- 20. STAGE ONE: IDENTIFY THE DESIRED RESULTS Outcomes/Objectives Addressed in the Unit SK curriculum outcomes/objectives can be copied and pasted, focuses highlighted Outcome: P20.7 [CN, PS, R, T, V] Demonstrate understanding of quadratic functions of the form y=ax²+bx+c and of their graphs, including: • Vertex • domain and range • direction of opening • axis of symmetry • x- and y-intercepts Knowledge and Skills What key knowledge and skills will students acquire as a result of this unit? (These may be indicators from the curriculum – written in student friendly language) Knowledge (Students will know…) What key knowledge will students acquire as a result of this unit? Skills (Students will know how to …) What key skills will students acquire as a result of this unit? • I understand the roots of an equation • I understand the significance of the variables and constants in each form • I understand how an equation can be represented graphically • I know that the solution to an equation can be found by finding roots - solve a quadratic using factoring, quadratic equation, a graph or graphing calculator - graphically represent an equation in vertex form or standard form, with or without technology - manipulate a quadratic equation from general to vertex form - Apply quadratic models to real life situations - Write an equation to represent a given graph - Use quadratic equations and their graphs to model and analyze real life situations
- 21. Assessment Evidence Summative Assessments/Performance Tasks Assessments of what students know and can do aligned to the outcomes. They are a snapshot in time used for reporting and evaluating. Outcomes/Objectives P20.7 and P20.8 P20.7 P20.7 and P20.8 P20.7 P20.7 and P20.8 Friday Quizzes Graph Activity Graphing Calculator activity Vertex Graphing Poster Final Unit Exam Formative Assessment Through what multiple sources of evidence will students demonstrate their understanding on a continual basis? These help guide instruction and provide feedback to students Preassessment: Factoring skills round up from P20.6. Entrance slips Graph/Equation matching activity Examples in guided notes, observations Think-Pair-Share (20.7 f) , formative quiz (20.7 h), Graphing Calculator skills demo (observation, 20.7m), daily homework assignments, , exit slips (both content related and reflection related) review assignment (text) and practice test. Post-exam reflection. Pre-Assessments Pre-assessments are used to determine what students know and their readiness level to inform instruction Preassessment: Factoring skills round up from P20.6. (last unit). Entrance slips Homework/assignments
- 22. Module 2 Expectations TEACHERS: • Implement three pre-assessment or formative assessment strategies into instruction.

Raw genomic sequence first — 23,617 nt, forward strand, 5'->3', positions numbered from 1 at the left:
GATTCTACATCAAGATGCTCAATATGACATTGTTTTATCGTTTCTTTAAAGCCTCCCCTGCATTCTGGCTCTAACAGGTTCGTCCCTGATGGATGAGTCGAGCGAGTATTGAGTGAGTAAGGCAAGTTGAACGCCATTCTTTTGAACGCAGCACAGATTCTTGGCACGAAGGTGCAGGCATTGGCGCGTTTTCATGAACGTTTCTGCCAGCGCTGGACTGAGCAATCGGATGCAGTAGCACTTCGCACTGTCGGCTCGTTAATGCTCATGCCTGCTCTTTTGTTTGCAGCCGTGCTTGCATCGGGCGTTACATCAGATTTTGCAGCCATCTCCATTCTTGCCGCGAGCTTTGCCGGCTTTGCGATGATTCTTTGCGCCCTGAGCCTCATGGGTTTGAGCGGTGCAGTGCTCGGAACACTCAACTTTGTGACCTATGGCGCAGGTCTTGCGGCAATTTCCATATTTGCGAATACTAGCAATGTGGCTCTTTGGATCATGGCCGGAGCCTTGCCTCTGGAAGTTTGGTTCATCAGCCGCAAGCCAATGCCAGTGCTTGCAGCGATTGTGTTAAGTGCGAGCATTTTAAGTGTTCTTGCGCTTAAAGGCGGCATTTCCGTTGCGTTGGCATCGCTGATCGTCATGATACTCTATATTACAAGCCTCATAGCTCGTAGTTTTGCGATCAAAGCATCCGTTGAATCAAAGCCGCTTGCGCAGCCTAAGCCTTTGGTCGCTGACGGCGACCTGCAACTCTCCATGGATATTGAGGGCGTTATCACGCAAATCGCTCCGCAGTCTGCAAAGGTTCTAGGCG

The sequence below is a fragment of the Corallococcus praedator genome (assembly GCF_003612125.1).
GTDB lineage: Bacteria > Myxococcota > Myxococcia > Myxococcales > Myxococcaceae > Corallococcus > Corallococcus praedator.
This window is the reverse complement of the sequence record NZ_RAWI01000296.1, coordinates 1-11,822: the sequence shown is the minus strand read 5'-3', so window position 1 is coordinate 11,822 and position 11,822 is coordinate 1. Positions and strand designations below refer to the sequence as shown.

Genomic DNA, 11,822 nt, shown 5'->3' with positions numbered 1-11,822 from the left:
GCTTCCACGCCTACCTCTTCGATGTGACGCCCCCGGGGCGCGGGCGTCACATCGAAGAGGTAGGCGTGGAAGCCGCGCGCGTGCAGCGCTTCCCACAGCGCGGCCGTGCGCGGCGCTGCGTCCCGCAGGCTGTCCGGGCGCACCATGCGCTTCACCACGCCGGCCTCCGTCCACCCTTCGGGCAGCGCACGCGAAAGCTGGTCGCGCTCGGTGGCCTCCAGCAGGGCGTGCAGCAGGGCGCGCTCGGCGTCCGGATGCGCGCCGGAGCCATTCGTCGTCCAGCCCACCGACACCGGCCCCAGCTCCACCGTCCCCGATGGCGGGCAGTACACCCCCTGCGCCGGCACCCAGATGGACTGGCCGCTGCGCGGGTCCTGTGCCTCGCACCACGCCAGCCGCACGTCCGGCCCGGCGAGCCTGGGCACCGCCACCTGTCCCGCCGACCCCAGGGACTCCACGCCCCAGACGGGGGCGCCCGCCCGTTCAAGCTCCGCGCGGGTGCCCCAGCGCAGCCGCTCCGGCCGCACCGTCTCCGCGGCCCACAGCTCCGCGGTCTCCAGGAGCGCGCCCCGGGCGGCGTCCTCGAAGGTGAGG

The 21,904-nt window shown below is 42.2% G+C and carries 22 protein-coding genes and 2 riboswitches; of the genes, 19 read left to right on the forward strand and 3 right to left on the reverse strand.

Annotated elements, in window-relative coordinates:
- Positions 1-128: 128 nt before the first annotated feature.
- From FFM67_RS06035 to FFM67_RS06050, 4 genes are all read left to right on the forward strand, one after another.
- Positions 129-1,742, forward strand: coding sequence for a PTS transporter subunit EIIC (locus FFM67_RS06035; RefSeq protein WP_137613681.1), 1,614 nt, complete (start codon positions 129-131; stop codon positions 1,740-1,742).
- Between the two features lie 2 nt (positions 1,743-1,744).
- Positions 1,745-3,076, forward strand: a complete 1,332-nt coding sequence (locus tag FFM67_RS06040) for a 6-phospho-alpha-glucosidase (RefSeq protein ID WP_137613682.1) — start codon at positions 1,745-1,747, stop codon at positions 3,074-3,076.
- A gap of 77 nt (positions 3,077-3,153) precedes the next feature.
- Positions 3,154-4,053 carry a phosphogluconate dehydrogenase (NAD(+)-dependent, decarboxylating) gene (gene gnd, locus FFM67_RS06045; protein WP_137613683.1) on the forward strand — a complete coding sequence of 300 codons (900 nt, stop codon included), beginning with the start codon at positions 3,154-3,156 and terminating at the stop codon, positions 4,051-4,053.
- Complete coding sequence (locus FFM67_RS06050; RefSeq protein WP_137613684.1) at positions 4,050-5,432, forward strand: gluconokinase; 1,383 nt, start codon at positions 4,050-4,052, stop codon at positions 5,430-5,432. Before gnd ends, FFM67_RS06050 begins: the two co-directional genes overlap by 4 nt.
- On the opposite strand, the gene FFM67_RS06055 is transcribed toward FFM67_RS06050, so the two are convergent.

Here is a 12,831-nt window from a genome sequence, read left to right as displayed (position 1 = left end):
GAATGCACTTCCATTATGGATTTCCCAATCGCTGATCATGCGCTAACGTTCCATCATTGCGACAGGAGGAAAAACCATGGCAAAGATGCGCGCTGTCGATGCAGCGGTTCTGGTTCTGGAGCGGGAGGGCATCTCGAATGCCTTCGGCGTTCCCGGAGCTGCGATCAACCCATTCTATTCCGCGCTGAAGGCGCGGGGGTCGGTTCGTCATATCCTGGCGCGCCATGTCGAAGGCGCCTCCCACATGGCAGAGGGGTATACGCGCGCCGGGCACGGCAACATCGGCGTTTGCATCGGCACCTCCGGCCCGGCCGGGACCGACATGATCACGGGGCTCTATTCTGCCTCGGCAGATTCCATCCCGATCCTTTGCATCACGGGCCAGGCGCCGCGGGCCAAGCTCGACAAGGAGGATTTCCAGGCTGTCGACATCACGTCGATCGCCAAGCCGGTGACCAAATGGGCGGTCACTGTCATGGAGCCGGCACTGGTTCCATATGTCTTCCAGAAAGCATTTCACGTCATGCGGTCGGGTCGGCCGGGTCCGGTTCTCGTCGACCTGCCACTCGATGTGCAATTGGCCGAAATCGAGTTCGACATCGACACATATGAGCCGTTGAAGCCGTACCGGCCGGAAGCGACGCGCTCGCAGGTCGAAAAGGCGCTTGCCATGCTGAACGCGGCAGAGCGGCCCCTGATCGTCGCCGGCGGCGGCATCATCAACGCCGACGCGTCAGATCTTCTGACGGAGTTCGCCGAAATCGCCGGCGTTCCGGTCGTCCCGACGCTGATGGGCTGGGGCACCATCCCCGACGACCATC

- 23. Revisit Module Outcomes 1. To become aware of and further develop the concept of pre and formative assessment. 2. To expand our ‘toolkits’ of pre-assessment and formative assessment strategies. 3. To link the assessment processes to the Division UbD Unit Plan Template.

- Before beginning this module, ask teachers to have access to a curriculum as time will be spent unpacking the outcomes during this module.
- of our 5 Year PD Continuum being Responsive Teaching High School PLUS for all students Quintin to bring in information from the Simplifying RtI
- There are three outcomes for Module One. Outcome One is to further develop and refine out concept of pre-assessment and formative assessment. Outcome Two is to expand out ‘toolkits’ of assessment strategies. Outcome three is to link the pre-assessment and formative assessment processes to the Division UbD Unit Plan template.
- Table Talk Think about the question to yourself for 30 seconds. Then share your thoughts with your partner. Be prepared to share your thoughts with the larger group (5 minutes).
- There are three types of assessment in a differentiated classroom. They are pre-assessment, formative assessment, and summative assessment. Pre-assessment is given to students before a lesson or unit of study to determine what students know and help teachers to plan instruction. Formative assessment is given to students throughout a lesson or unit to determine what students are learning and what they knowledge and skills they still need to learn. Information from the formative assessment can be used to plan instruction. Summative assessment is given to students at the end of a unit of study to determine what students have learned. Information from summative assessment is provided to various stakeholders (students, parents, teachers, division office, etc.). The word assessment is derived from assidere which means to sit beside.
- “assessment experiences that result in an ongoing exchange of information between students and teachers about student progress toward clearly specified learning outcomes” (AAC) Key points: Improving formative assessment practices raises student achievement levels Improved formative assessment practices helps low achievers more NOT used for grading purposes Rick Stigins “ Students can hit any target we hold still for them. Posted criteria Models, samples, exemplars